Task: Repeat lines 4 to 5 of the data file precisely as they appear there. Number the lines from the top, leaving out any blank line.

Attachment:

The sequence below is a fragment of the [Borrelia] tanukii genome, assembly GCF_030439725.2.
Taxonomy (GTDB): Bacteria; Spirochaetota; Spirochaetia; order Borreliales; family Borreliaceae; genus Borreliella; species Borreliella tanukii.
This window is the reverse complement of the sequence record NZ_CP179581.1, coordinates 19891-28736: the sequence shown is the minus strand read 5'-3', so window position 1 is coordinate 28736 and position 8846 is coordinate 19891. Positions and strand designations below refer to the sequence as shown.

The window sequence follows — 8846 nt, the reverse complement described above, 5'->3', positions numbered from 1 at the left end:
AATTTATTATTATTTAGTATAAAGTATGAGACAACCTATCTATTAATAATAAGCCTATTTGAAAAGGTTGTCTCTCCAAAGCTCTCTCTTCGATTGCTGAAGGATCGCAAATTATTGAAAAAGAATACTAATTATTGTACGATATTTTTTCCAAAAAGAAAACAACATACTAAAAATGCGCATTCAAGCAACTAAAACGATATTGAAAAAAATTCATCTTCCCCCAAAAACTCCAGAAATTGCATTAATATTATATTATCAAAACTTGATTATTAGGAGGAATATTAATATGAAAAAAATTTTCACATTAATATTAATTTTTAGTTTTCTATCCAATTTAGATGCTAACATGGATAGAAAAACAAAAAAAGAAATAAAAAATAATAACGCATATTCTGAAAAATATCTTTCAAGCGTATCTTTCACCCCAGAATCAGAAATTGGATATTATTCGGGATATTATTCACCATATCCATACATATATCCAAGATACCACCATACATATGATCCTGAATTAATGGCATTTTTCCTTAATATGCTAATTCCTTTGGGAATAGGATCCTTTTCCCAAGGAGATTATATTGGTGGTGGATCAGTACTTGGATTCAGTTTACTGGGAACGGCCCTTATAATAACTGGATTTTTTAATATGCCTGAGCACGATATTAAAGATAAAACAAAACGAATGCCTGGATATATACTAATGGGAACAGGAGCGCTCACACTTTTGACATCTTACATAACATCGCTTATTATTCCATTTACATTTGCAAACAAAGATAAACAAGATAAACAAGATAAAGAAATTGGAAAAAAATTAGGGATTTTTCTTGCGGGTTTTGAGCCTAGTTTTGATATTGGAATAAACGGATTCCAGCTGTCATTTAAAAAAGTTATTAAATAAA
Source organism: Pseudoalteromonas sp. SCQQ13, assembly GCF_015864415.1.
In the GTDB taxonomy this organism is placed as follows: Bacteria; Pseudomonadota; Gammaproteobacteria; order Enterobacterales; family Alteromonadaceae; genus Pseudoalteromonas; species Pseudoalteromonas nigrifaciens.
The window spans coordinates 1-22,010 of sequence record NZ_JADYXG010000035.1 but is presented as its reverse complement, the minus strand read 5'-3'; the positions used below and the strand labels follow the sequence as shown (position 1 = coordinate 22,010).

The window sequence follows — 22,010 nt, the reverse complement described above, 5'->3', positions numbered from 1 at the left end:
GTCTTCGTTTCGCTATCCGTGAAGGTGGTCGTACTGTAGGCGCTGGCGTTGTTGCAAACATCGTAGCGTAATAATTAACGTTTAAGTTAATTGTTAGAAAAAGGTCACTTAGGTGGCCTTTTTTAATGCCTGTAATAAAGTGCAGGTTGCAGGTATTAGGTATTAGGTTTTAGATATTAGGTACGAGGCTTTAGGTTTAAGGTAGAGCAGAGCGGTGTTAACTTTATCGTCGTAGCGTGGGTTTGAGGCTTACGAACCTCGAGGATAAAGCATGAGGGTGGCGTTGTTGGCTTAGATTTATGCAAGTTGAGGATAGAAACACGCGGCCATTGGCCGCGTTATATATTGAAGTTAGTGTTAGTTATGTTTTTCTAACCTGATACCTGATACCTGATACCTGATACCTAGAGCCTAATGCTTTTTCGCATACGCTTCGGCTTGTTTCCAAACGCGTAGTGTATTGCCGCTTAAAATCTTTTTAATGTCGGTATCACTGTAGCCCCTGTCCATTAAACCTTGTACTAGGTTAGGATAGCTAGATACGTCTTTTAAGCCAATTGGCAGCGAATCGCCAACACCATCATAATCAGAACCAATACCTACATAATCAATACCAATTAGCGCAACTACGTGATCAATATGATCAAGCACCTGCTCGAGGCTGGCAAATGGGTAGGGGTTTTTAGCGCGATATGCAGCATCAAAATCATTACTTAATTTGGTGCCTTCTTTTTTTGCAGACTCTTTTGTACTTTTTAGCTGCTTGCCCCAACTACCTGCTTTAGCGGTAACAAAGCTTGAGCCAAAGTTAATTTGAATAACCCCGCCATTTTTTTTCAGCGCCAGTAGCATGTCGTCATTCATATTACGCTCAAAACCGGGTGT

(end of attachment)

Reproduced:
The window sequence follows — 8846 nt, the reverse complement described above, 5'->3', positions numbered from 1 at the left end:
AATTTATTATTATTTAGTATAAAGTATGAGACAACCTATCTATTAATAATAAGCCTATTTGAAAAGGTTGTCTCTCCAAAGCTCTCTCTTCGATTGCTGAAGGATCGCAAATTATTGAAAAAGAATACTAATTATTGTACGATATTTTTTCCAAAAAGAAAACAACATACTAAAAATGCGCATTCAAGCAACTAAAACGATATTGAAAAAAATTCATCTTCCCCCAAAAACTCCAGAAATTGCATTAATATTATATTATCAAAACTTGATTATTAGGAGGAATATTAATATGAAAAAAATTTTCACATTAATATTAATTTTTAGTTTTCTATCCAATTTAGATGCTAACATGGATAGAAAAACAAAAAAAGAAATAAAAAATAATAACGCATATTCTGAAAAATATCTTTCAAGCGTATCTTTCACCCCAGAATCAGAAATTGGATATTATTCGGGATATTATTCACCATATCCATACATATATCCAAGATACCACCATACATATGATCCTGAATTAATGGCATTTTTCCTTAATATGCTAATTCCTTTGGGAATAGGATCCTTTTCCCAAGGAGATTATATTGGTGGTGGATCAGTACTTGGATTCAGTTTACTGGGAACGGCCCTTATAATAACTGGATTTTTTAATATGCCTGAGCACGATATTAAAGATAAAACAAAACGAATGCCTGGATATATACTAATGGGAACAGGAGCGCTCACACTTTTGACATCTTACATAACATCGCTTATTATTCCATTTACATTTGCAAACAAAGATAAACAAGATAAACAAGATAAAGAAATTGGAAAAAAATTAGGGATTTTTCTTGCGGGTTTTGAGCCTAGTTTTGATATTGGAATAAACGGATTCCAGCTGTCATTTAAAAAAGTTATTAAATAAA